The death of an aunt back in the UK has brought a sad end to an activity I have engaged in for nearly 50 years, namely letter writing.
My first written letters as a child were to distant relatives, of which my aunt was one, thanking them for Christmas and birthday presents.
I grew up with handwriting. It wasn’t until I reached the age of 21 that I first used a mechanical device to record the written word – an Olivetti portable typewriter. I later graduated to a Brother electronic typewriter with a word processor facility.
In 1994, I bought my first Apple Mac computer, a G3, and handwritten letters became few and far between. And then came the Internet and e-mail.
Since moving to America, the only handwritten letters I wrote were to my father and my aunt. Both were too elderly to embrace the technology of computers.
I corresponded every three weeks or so with my father; twice a year with my aunt – birthday and Christmas time. It was an arduous task, not in terms of finding things to write about, just the sheer mechanical act of writing. After 30 minutes or so my fingers would begin to ache, necessitating a break that sometimes interrupted the flow of the letter. I would then spend time trying to pick up the thread of my thoughts.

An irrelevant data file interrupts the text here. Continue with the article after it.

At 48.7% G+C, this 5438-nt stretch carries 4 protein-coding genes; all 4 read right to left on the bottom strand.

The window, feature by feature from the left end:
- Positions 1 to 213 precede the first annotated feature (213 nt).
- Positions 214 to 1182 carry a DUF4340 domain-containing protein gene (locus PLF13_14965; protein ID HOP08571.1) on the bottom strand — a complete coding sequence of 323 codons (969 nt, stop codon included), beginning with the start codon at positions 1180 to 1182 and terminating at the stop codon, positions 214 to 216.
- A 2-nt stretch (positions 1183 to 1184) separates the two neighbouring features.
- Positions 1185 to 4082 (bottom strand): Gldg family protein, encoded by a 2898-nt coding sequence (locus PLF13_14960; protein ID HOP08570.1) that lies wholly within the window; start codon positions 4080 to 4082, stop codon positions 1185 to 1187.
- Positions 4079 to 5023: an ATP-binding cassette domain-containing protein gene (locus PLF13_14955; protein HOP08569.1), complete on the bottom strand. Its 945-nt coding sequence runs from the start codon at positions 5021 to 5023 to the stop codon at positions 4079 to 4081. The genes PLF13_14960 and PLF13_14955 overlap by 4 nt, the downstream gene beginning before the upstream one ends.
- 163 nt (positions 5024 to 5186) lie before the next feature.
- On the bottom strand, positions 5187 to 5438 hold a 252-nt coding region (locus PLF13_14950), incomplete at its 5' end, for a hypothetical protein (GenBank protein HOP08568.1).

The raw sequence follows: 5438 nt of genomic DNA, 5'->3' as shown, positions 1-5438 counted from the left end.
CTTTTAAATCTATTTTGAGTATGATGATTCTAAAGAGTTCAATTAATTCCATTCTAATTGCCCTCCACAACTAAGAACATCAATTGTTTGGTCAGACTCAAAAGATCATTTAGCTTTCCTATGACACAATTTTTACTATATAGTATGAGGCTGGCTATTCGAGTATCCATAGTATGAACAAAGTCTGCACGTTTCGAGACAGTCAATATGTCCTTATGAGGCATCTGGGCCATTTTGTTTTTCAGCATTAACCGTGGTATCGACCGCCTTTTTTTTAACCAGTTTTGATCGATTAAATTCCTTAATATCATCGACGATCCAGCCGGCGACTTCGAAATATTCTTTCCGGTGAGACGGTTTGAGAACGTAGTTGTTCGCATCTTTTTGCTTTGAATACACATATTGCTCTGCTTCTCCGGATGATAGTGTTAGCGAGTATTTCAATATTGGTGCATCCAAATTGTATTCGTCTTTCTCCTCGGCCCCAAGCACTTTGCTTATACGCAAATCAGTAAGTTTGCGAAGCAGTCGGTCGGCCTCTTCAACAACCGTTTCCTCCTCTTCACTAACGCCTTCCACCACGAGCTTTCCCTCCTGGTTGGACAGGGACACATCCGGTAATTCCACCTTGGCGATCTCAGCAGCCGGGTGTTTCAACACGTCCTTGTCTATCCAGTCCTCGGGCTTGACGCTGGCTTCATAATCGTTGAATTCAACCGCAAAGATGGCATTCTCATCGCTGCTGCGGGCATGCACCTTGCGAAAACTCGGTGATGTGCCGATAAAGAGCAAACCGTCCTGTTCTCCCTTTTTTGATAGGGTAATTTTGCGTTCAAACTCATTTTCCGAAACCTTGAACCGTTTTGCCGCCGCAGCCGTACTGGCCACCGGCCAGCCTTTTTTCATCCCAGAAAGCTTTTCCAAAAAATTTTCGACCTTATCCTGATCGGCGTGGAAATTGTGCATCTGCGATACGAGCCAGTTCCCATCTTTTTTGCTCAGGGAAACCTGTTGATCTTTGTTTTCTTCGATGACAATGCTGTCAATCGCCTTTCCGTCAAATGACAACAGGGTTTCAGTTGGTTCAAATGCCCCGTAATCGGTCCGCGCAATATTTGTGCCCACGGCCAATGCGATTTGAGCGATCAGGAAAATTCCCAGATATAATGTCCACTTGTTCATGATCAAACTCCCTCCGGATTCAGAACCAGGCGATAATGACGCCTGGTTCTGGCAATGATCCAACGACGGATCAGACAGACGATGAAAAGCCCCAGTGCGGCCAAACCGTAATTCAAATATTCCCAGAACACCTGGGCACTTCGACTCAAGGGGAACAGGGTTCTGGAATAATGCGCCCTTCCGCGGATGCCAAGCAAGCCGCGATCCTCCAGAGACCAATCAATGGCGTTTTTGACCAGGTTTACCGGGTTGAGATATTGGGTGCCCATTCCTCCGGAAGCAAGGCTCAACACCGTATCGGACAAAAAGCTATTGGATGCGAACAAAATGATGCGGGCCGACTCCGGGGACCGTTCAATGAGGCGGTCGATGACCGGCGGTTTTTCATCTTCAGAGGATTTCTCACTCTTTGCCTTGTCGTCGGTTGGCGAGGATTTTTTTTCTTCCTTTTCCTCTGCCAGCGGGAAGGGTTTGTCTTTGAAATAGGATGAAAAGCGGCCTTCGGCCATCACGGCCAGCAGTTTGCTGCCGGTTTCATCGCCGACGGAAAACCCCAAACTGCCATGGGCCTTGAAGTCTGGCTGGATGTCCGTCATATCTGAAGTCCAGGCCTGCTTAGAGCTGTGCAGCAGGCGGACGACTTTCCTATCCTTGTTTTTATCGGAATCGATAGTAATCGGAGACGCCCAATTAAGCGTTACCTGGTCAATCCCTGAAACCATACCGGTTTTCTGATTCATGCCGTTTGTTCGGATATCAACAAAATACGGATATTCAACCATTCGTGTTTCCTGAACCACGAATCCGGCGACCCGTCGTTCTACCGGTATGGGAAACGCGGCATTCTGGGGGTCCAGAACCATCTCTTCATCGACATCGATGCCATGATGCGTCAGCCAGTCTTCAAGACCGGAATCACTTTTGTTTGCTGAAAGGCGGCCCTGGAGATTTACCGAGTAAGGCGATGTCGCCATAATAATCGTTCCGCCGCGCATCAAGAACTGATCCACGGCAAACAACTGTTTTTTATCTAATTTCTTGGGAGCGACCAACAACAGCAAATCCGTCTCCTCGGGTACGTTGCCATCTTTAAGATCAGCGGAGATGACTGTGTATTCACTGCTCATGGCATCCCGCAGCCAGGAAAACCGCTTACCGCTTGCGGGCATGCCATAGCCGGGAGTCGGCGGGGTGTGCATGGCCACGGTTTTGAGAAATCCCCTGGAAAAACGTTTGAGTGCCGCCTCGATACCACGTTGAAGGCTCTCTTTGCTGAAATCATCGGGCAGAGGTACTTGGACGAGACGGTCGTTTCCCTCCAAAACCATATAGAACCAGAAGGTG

Another problem was that my brain always seemed to be about three words ahead of my hand, which often resulted in illegible words or a word in the wrong place. Not one for sending letters with words crossed out, I would start that page again on a fresh piece of paper.
Basically, what I could have effortlessly accomplished on the computer, writing an e-mail, took me three or four times as long in a handwritten letter.
People used to say to me, “Why not write the letter on the computer and print it off?” For me a typewritten letter is the kind of thing one receives from the bank or some other business entity. These letters were personal and I liked to retain the personal touch.
My father died in March and, with the passing of my aunt, I can now hang up my 30-year-old Sheaffer fountain pen for good. Writing with a ball-point pen, or Biro as we British would say, was never an option — my handwriting turns into an unreadable scrawl. The fountain pen enabled me to cling on to the last vestiges of legibility. There is no point in spending all that time and effort on writing a letter if the person receiving it cannot make out what is written.
Handwriting will now be relegated to jotting the odd note or two on the notepad I keep in front of the computer screen, usually the price of some camera that I cannot afford or its specifications as compared to a similar camera. But in the days of cut and paste, even these notes are becoming fewer.
I suppose I can say that I am doing my bit to protect the environment by reducing the need for paper.
Have a good weekend, y’all! I hope it contains the sentiments of this message I saw this morning on an object outside a
junk antique shop on Park Street, Riverside, Jacksonville. The image was captured with my Ricoh GRD III.